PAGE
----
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Author Topic: Is it time to give it up cable nets?  (Read 1249 times)

GS Warehouse

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Is it time to give it up cable nets?
« on: March 10, 2005, 10:42:46 PM »
When I moved into my new house three months ago, we signed up with DirecTV.  I'm happy with GSN and a couple other channels, but recently we've had more-than-occasional signal outages.  Mostly, we'd get local channels but no cable channels.  Other times, CNN--a channel my mom and uncle watch regularly--is the only channel lost.  We plan to fulfill our one-year obligation, but Mom's ticked, and she's not thrilled with the local cable company--to whom my sister across town subscribes--either.  In fact, she's at to the point where she's ready to just put up an antenna next winter when our DirecTV deal expires and live on--gasp--just six channels from then on.  Given the direction TV's been heading these last few years, I think I may best off giving up cable channels cold turkey.  Sure, I would be giving up GSN, but I'd still have WoF, J!, TPiR and Millionaire.

A lot could change in nine months, but is life with 6 channels better than life with 150?

trainman

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  • Posts: 1785
Is it time to give it up cable nets?
« Reply #1 on: March 11, 2005, 12:28:28 AM »
[quote name=\'GS Warehouse\' date=\'Mar 10 2005, 07:42 PM\']When I moved into my new house three months ago, we signed up with DirecTV.  I'm happy with GSN and a couple other channels, but recently we've had more-than-occasional signal outages.  Mostly, we'd get local channels but no cable channels.  Other times, CNN--a channel my mom and uncle watch regularly--is the only channel lost.  We plan to fulfill our one-year obligation, but Mom's ticked, and she's not thrilled with the local cable company--to whom my sister across town subscribes--either.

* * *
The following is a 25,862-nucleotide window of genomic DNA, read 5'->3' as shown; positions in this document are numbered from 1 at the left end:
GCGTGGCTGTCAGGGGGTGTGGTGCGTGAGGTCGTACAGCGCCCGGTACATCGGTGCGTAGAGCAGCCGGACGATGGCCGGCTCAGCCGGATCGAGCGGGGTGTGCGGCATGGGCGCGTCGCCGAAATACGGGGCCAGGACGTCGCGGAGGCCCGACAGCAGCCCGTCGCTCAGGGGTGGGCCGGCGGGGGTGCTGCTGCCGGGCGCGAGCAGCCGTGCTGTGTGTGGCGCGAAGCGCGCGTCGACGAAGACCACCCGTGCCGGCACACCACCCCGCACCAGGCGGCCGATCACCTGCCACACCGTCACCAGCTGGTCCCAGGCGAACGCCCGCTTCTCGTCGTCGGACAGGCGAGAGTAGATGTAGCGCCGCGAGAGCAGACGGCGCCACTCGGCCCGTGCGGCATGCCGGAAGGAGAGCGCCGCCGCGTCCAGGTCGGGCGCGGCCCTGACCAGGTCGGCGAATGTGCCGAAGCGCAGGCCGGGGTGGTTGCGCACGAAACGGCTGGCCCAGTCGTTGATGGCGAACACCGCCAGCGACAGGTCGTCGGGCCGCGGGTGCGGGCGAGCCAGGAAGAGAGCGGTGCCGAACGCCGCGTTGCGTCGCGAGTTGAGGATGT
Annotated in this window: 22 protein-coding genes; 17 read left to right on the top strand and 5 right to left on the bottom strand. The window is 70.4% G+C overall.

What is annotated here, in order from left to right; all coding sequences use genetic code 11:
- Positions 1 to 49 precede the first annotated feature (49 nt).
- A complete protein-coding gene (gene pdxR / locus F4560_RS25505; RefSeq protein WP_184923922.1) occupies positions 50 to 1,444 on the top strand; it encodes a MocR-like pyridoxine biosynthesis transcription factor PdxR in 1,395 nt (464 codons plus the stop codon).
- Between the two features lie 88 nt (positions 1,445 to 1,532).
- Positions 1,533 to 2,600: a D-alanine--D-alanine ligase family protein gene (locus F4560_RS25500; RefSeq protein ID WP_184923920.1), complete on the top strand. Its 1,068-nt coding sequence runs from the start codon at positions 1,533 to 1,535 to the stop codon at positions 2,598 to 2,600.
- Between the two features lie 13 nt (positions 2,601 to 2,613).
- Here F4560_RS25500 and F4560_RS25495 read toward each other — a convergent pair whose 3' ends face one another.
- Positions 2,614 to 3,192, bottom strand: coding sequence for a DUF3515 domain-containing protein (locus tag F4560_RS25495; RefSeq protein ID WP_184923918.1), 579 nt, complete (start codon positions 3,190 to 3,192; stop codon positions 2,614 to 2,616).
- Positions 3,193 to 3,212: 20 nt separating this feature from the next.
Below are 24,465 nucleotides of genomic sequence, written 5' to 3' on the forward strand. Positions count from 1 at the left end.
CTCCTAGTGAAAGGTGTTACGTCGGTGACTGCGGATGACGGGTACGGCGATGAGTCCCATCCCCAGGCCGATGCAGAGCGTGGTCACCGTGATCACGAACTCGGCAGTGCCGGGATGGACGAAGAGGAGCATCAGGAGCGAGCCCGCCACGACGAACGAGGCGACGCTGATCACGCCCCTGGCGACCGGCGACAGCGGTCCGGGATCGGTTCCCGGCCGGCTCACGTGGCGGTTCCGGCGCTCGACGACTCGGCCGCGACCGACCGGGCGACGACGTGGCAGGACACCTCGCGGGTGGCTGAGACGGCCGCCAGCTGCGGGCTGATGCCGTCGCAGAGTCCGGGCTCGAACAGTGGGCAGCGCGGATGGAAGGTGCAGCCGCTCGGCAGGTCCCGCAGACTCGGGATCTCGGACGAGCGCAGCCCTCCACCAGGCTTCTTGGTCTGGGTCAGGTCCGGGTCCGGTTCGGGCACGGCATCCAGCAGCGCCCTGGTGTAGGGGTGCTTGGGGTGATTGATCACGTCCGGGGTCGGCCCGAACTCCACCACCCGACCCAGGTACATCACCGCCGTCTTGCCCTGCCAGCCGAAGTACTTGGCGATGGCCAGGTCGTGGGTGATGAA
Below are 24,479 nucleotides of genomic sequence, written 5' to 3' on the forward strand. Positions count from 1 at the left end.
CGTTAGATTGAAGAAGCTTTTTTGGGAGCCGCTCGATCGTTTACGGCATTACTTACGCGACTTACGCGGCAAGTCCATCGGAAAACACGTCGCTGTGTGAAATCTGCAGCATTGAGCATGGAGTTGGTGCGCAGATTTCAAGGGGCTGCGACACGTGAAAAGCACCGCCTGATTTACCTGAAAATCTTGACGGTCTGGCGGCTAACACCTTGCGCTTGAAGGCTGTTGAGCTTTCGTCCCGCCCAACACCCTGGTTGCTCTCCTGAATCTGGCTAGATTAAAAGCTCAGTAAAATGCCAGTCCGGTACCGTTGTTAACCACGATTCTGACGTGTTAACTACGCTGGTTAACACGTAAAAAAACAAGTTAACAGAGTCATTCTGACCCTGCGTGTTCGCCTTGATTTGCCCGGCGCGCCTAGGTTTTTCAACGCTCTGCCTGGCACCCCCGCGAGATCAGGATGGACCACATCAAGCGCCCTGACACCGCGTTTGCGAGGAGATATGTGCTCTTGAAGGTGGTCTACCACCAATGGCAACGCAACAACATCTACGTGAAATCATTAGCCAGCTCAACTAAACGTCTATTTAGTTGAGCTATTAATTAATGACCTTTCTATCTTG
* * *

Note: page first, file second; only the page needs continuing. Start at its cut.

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Sounds like the aim of your dish may need to be tweaked a little, especially if you're frequently losing everything but the local channels:  because they're transmitted using "spot beams" that only cover a small area of the country, local channels have the greatest signal strength.  Therefore, when something is causing signal strength to drop across the board, all the other channels will drop below the threshold that causes them to go out entirely, but the local channels will still be coming in.
trainman is a man of trains

Shredder

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Is it time to give it up cable nets?
« Reply #2 on: March 12, 2005, 01:44:58 PM »
Also, you may have to wait a year or two for this depending on where you live, but Verizon is lining up a Fiber Optic CAble Network, supposedly with 100+ channels, digital entertainment, and video on demand.  

If the price is better than cable, I'm switching over to it as soon as it gets here..

GS Warehouse

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Is it time to give it up cable nets?
« Reply #3 on: March 12, 2005, 01:56:51 PM »
[quote name=\'Shredder\' date=\'Mar 12 2005, 01:44 PM\']... Verizon is lining up a Fiber Optic CAble Network ...
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Fiberoptic cable TV.  There's an idea whose time has come.  Verizon is already my ISP, so I'll be looking forward to that.